16 December 2020
2021 Forecast: from darkness to the light
Peter Vanden Houte
Chief economist ING
What does 2021 have in store for us? Discover our economic prospects and our investment recommendations.
2020 was set to be a year of transition, in which the only significant events should have been the American presidential election and the post-Brexit trade agreement. Things did not go as expected, to say the least. Now that it’s time to take stock of the past year and consider the prospects for the year ahead, feelings are predominantly mixed: the arrival of a vaccine is certainly creating a sense that there will be deliverance in 2021, but celebrations will no doubt be marred for some by the permanent damage of the most severe economic crisis since the Second World War.
The recovery vaccine
News that we now have several effective vaccines against Covid-19 allows us a degree of optimism for 2021. But this doesn't mean that numerous countries, Belgium included, will escape another recession. The second wave of the pandemic coupled with a higher risk of infection during the winter will see to that. However, as the vaccine becomes widely available, the recovery should accelerate from the second quarter onwards. That's despite the probable increase in both the unemployment rate and bankruptcies. The use of savings built up by many households in 2020 will play an important part in the economic recovery, as will the still highly accommodative monetary and fiscal policies.
- 2021 will therefore be a year of synchronised recovery worldwide. Thanks to improved management of the pandemic, China, and Asia in general, have taken the lead in the recovery. The United States is certainly going to roll out additional fiscal stimulus, which should assure a dynamic bounce-back. In Europe, the recovery fund should support the economy in 2021. With economic growth of 7% expected for China, 3.9% for the US and 3.5% for the eurozone, 2021 should be a solid year. But it's worth saying that the loss of activity in 2020 won't be entirely offset in many countries.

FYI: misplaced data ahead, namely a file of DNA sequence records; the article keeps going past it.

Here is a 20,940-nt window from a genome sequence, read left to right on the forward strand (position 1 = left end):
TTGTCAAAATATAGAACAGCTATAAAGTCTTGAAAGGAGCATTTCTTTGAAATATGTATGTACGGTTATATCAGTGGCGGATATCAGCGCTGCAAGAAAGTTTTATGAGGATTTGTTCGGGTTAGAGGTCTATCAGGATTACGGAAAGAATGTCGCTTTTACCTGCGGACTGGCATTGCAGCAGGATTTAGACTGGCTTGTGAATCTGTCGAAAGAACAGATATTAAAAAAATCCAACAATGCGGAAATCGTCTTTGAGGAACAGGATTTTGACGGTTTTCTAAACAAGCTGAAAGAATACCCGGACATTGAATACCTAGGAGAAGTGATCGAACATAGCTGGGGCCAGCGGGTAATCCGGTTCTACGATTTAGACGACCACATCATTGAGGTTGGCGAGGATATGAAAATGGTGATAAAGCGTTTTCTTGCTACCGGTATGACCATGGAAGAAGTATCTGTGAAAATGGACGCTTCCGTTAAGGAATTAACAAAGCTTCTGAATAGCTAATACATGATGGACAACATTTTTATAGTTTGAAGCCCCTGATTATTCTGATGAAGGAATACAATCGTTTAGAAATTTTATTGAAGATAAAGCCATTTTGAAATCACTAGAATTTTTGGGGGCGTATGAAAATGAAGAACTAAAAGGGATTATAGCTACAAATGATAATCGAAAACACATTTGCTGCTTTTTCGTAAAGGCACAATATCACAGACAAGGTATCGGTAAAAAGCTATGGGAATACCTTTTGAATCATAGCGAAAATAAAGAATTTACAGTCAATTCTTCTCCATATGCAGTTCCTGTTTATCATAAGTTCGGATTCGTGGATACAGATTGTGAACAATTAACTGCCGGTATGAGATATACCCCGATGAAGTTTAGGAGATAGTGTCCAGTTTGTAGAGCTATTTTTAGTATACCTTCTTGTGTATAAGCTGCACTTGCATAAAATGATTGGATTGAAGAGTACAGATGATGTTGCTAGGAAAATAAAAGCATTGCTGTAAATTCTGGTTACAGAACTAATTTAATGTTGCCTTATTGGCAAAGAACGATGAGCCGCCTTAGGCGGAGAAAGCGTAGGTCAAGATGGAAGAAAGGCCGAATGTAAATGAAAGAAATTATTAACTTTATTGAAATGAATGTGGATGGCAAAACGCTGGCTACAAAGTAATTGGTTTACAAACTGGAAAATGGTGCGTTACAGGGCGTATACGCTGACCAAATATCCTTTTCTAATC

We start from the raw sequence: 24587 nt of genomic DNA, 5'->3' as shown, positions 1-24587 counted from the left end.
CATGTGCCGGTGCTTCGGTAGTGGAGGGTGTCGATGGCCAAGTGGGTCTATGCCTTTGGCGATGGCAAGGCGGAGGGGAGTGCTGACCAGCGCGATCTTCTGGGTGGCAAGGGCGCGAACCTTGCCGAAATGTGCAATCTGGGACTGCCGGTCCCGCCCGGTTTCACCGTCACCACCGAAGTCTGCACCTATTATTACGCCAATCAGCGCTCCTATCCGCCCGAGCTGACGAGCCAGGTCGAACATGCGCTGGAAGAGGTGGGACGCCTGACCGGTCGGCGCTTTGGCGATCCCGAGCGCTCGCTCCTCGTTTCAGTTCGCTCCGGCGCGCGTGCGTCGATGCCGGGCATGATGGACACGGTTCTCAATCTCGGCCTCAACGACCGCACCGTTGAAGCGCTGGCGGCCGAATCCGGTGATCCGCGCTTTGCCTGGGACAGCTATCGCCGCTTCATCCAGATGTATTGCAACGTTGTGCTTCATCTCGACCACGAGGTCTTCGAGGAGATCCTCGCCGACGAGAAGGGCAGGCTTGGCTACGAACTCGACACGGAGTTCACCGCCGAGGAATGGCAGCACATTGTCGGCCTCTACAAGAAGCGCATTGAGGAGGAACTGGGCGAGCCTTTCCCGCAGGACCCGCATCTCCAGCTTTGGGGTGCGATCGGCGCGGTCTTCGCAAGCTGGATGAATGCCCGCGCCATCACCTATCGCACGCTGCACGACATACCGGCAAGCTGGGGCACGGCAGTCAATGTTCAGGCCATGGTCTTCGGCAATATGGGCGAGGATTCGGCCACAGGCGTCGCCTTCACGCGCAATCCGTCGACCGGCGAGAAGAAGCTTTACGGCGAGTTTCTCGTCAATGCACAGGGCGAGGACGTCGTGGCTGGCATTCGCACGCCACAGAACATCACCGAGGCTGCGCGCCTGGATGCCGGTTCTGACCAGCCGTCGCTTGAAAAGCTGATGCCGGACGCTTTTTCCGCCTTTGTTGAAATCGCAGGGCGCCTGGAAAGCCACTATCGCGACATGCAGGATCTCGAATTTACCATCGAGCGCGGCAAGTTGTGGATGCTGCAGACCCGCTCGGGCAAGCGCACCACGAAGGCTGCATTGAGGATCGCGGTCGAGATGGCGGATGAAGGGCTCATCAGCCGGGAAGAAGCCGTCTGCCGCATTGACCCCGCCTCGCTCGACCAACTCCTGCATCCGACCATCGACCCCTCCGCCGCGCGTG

- "The mountain of debt caused by the Covid crisis is not a problem for now," so says Peter Vanden Houte, Chief Economist at ING Belgium. Thanks to very low interest rates, the interest burden on governments' debt is actually less today than it was during the financial crisis and that will continue to be the case for several years.
- Alongside the Brexit saga, political developments in the US could play an important role in economic and financial developments in 2021. If the Democrats take both Senate seats in Georgia in the local election on 5 January, Congress will be entirely controlled, albeit only just, by the Democrats. That could open the door to increased tax pressure on businesses and more regulation. It could also lead to a more substantial recovery plan.
- Because of the synchronised recovery, energy prices are likely to be higher than in 2020, which should be reflected in slightly increased inflation next year. However, core inflation is likely to remain weak. The explosion of central banks' balance sheets will probably have only a limited impact in 2021 on consumer prices' trends. Japan’s history, where the central bank's balance sheet has grown sevenfold since 2000 without the slightest increase in prices, shouldn’t be forgotten.
- Short term interest rates will probably be held at very low levels for a few more years to sustain the recovery. Bond yields are likely to increase somewhat too but Peter Vanden Houte says this movement is likely to be tempered by the continued purchases of bonds by central banks. For instance, the European Central Bank’s asset purchases have brought down long-term rates in the eurozone by just over 1%.